When your affiliate site takes off, and you start making some real money, you’ll run into a problem: you can’t do every single thing yourself.
As your business grows, you’ll start to realize that you’ve got way too much on your plate.
This goes double if you have a day job, too.
At this point, it’s time to start thinking about hiring freelance contractors and delegating certain tasks.
Generally speaking, you want to delegate your weaknesses.
Affiliate marketers come from many different professional backgrounds. Maybe you’re a salesman, or a marketing director.
Or, maybe you’re one of those people who definitely isn’t all that great at sales, but you’re an experienced professional web developer.
Whether it’s content and copy, visual branding, or code, there’s bound to be at least one aspect of running an affiliate site that you’d be smart to outsource to a pro.
In a recent blog post, affiliate marketing guru Charles Ngo talks about best practices for delegating tasks to freelancers.
If you want to focus on your strengths, maximize profits, and crush your way to the top, you need to become a master delegator.
However, depending on your experience, you may have a nasty taste in your mouth when it comes to delegation. Maybe you tried it and found yourself even less productive.
If this was your experience, you probably encountered one of two problems:
- You hired the wrong person. It happens. Stop whining about it.
- Your delegating skills are worse than Bill Lumbergh’s. This is the more likely cause of the problem. When there’s a problem, there’s great power in accepting responsibility.
In this post, I’m going to break down the Ngo method of delegation.
STEP #1: Resolve To Delegate 99% of the Tasks On Your Plate
You might be freaking amazing at writing sales pages but suck at editing podcasts.
You might have a sixth sense, except instead of seeing dead people, you know how to optimize the heck out of a landing page…Then if you’re awful at navigating the world of Facebook retargeting, you can outsource it.
STEP #2: Use 360 Delegation Skills
The point of delegation is to accomplish tasks as effectively and efficiently as possible. There will be times when YOU are the bottleneck. When you are the only one who can do the task at it’s supposed to be done.
When that happens, your team should be able to assign a task back to you in order to keep the process moving.
Good and Bad Examples
What does all this look like practically?
Bad example: You send an email to John saying, “Can you please do some research on which of our Facebook ads are performing best?”
This is incredibly vague and will result in hours of back and forth as John tries to figure out exactly what you want, what numbers are important to you, why you need this data, and how you want it presented.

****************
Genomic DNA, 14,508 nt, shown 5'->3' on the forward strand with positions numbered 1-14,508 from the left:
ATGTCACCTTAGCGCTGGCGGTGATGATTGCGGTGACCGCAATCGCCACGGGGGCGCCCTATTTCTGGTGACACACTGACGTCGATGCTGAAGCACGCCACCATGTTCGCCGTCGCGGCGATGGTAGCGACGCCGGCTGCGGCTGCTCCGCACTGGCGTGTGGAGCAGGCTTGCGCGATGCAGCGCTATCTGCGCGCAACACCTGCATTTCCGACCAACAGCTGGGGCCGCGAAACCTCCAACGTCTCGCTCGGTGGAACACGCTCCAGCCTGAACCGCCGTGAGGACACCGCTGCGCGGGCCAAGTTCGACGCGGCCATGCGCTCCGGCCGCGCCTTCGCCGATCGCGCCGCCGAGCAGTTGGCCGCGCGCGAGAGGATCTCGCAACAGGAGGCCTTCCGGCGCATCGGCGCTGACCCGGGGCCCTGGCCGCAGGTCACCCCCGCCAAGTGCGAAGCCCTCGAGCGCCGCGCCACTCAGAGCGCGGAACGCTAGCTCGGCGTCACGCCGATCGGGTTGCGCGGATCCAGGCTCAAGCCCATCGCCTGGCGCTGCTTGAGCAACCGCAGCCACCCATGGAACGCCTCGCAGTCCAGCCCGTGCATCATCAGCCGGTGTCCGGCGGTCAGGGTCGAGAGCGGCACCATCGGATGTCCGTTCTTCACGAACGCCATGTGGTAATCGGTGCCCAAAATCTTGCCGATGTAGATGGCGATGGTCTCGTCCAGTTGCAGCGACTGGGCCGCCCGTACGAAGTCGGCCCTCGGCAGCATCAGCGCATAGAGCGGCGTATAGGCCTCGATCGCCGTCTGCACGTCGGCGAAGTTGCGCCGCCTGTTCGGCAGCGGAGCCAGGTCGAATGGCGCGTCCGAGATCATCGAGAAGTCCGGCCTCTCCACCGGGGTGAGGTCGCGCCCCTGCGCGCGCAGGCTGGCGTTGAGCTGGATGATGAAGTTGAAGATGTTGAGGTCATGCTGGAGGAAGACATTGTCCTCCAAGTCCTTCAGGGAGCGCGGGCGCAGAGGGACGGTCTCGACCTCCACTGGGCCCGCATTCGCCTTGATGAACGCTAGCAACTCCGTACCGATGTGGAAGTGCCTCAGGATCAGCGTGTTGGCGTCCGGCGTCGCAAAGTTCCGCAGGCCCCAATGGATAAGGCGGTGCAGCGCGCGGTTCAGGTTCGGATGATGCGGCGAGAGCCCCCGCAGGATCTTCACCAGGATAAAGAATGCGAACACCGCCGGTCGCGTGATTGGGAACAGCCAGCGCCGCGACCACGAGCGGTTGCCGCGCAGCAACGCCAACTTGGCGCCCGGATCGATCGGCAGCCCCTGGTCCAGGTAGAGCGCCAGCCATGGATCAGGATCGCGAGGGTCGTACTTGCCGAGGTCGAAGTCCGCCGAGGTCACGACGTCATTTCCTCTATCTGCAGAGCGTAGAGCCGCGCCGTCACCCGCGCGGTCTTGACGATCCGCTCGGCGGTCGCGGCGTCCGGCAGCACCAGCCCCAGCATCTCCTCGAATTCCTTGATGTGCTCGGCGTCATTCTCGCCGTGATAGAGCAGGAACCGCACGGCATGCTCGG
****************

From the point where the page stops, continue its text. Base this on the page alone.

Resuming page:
Good example: You send an email to John saying, “I want to find out which Facebook ads are performing best so that we can stop our poor campaigns and double down on the high-performing ones. I want to know:
- The product we’re advertising
- The CTR
- The impressions
- The conversion rate
- The amount spent
- The relevancy score
- The revenue generated by each ad
- A recommendation from you on whether we should continue this ad.
A Few Other Tips on Delegating Effectively
In addition to these two primary principles, there are a few other key ingredients.
Establish clear communication protocols.
In order for things to get done, everyone needs to know exactly what they’re supposed to do, when it needs to be done, and the steps required.
Without these things in place, things will become confused and tasks will be unnecessarily duplicated. My team and I use Wrike to ensure that everyone always stays on the same page.
Have a specified system for finishing tasks.
As you implement this system, tasks will move along in stages, from idea to in-progress to in-review to finished.
You need to be able to clearly move tasks along these stages so that each person knows where a task stands and who’s responsible for moving it to the next task.
Realize that employees get better over time.
Expect them to suck in the beginning, but trust that they’ll improve with experience.
There’s definitely a learning curve to hiring and managing remote contractors, but over time, bringing in some extra help will become the best move you could make to grow your online business.
You can find more great advice for managing remote contractors effectively in the full article, over at Charles Ngo’s blog.